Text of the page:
Google Stung By Lawsuit Alleging Recruitment Bias

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A former recruiter for Google and YouTube has sued the search ad beast, claiming he was sacked for objecting to hiring policies that discriminated against white and Asian men. The lawsuit claims YouTube recruiters previous year were told not to interview applicants who weren't black, female, or Hispanic, and to "purge entirely" applications from potential employees who didn't fit those categories.

The plaintiff in the lawsuit is former Google employee Arne Wilberg, who worked for Youtube's parent company for nine years and as a human resources recruiter for Youtube for four years. The lawsuit, filed in January in California's San Mateo County Superior Court, claims Wilberg was sacked by Google in retaliation for complaining to human resources about the company's hiring practices, the news agency reported.

A Google spokeswoman reportedly said the company will vigorously defend itself against the lawsuit.

Wilberg, according to the lawsuit, "repeatedly told [his managers] that it was illegal to have such hiring quotas favoring certain groups based on race and gender, that it violated state and federal law, and that Google must immediately cease and desist from engaging, in such illegal hiring practices".

Wilberg's lawsuit is also the second asserting that the tech giant discriminates against white men.


After Damore was terminated, he and another white engineer filed a discrimination lawsuit against his former employer.

The conflagration briefly engulfed Google's own offices, turning the workspace into a polarized war zone. Such is the case with Google, which is facing several similar lawsuits accusing it of discrimination against woman, conservative white men and more. The lawsuit filed in San Mateo County Superior Court notes that the management used to delete the emails among other records that talked of the diversity requirements. In one case, the suit claims, hiring managers pressured Wilberg to make an applicant over 40 apply for a position he wasn't qualified for so the job seeker would fail to gain employment at Google.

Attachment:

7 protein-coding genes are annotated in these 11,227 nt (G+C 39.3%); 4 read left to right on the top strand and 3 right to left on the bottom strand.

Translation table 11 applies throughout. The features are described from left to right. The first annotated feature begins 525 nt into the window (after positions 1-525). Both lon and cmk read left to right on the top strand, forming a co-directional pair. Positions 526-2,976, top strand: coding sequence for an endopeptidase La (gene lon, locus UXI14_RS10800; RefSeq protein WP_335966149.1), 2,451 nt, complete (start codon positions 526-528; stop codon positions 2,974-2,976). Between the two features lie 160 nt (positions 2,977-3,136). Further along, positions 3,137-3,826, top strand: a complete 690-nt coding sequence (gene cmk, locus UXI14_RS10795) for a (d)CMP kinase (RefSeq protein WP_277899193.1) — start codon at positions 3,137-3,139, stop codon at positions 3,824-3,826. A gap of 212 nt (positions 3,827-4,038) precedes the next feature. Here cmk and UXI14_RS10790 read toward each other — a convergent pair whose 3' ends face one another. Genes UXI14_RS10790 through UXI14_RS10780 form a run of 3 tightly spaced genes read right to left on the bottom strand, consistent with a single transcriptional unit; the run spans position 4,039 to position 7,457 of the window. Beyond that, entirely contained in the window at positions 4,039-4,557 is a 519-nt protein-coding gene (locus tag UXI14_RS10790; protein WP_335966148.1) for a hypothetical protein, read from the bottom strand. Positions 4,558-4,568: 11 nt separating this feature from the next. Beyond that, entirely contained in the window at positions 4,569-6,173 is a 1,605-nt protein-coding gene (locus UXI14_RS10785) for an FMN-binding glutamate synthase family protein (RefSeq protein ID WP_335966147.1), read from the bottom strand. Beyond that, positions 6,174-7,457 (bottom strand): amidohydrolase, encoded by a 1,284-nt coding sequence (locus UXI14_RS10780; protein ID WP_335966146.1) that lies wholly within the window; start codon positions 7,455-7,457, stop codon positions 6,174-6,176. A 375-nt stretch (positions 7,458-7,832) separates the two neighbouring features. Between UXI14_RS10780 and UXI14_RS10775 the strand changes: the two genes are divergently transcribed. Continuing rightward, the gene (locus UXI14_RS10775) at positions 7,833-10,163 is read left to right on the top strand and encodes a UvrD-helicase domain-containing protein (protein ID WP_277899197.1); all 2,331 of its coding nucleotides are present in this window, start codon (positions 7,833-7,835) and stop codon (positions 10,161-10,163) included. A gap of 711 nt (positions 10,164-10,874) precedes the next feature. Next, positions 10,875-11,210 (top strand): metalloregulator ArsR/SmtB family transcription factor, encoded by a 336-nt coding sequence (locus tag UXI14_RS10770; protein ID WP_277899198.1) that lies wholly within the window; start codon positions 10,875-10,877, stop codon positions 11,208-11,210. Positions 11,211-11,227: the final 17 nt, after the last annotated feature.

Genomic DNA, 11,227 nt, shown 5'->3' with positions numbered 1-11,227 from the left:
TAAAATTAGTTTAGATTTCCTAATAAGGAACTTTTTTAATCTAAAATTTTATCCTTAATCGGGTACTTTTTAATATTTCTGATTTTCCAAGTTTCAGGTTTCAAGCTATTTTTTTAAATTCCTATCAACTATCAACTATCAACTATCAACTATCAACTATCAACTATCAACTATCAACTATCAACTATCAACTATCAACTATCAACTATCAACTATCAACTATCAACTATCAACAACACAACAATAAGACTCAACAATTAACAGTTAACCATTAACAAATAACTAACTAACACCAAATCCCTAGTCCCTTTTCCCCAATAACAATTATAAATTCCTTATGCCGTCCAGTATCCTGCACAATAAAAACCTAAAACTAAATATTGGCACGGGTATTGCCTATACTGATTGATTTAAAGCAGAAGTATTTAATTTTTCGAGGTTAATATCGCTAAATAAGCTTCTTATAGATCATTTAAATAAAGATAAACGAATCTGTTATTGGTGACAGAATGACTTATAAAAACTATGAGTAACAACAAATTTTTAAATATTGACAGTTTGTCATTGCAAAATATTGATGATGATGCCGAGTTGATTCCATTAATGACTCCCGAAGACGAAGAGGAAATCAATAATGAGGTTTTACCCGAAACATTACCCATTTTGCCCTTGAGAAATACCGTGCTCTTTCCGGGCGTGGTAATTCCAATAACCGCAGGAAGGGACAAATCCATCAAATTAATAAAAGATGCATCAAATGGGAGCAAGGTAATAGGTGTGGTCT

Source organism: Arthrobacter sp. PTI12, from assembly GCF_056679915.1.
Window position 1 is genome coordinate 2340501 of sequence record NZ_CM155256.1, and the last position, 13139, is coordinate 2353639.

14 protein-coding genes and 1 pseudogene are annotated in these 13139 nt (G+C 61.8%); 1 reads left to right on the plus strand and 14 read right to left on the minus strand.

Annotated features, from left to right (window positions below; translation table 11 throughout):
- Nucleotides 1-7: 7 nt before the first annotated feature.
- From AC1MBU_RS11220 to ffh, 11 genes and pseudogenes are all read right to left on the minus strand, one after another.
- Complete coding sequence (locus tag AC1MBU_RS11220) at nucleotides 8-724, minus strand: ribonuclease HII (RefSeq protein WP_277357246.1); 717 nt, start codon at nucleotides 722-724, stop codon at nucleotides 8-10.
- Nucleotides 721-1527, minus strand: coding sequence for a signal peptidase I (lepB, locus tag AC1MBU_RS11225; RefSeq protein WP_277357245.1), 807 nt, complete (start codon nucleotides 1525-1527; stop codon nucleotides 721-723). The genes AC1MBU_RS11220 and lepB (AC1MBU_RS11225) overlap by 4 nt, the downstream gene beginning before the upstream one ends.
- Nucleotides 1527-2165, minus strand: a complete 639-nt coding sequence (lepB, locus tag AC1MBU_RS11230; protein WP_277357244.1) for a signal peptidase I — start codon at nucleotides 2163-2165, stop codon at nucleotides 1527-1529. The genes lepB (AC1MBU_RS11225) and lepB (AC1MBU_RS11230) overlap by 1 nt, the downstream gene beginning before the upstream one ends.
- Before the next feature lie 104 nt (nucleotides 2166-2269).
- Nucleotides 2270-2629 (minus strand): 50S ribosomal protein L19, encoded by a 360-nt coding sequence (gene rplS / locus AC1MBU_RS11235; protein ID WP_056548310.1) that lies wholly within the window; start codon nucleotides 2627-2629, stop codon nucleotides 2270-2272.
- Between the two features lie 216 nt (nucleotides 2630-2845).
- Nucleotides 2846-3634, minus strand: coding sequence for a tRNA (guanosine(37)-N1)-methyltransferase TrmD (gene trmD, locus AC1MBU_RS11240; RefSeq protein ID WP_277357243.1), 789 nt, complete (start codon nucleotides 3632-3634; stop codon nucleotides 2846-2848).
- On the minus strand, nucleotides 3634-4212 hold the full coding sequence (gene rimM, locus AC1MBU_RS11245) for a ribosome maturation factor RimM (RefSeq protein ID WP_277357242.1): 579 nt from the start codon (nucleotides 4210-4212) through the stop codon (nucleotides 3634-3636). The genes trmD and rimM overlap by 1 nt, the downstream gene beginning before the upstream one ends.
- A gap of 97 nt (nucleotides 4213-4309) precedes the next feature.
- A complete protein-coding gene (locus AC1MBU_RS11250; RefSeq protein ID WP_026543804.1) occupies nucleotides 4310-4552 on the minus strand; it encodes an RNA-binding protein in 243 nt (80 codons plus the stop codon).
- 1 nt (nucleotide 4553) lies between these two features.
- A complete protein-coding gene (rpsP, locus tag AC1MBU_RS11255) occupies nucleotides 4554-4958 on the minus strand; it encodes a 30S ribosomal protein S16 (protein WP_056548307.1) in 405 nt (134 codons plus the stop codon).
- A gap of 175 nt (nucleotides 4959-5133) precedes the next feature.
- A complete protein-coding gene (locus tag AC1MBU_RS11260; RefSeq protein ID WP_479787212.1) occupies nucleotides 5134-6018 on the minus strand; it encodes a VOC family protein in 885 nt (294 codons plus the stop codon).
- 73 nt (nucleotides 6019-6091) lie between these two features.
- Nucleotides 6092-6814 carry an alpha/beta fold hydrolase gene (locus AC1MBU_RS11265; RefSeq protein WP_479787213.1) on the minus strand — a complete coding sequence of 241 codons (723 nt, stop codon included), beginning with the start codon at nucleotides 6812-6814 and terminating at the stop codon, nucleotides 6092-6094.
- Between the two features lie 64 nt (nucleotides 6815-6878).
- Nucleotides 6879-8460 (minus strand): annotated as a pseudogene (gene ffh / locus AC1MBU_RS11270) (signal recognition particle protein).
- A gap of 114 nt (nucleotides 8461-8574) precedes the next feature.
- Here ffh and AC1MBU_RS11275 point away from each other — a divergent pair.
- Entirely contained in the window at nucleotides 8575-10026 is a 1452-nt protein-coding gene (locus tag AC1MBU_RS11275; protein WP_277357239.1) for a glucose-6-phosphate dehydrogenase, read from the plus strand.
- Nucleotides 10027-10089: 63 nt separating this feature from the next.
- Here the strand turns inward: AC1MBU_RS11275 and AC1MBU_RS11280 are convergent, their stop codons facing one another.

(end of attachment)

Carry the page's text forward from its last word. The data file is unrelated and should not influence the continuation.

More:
In January a woman named Heidi Lamar sued the company on charges that women working as preschool teachers in Google's child care center were paid lower salaries than male counterparts who had fewer qualifications.

Although Google initially fought not to disclose the demographic makeup of its workforce, the company was the first big company in Silicon Valley to release an annual diversity report, which is now common practice among tech firms. It's alleged the company instigated a policy to further workforce diversity.

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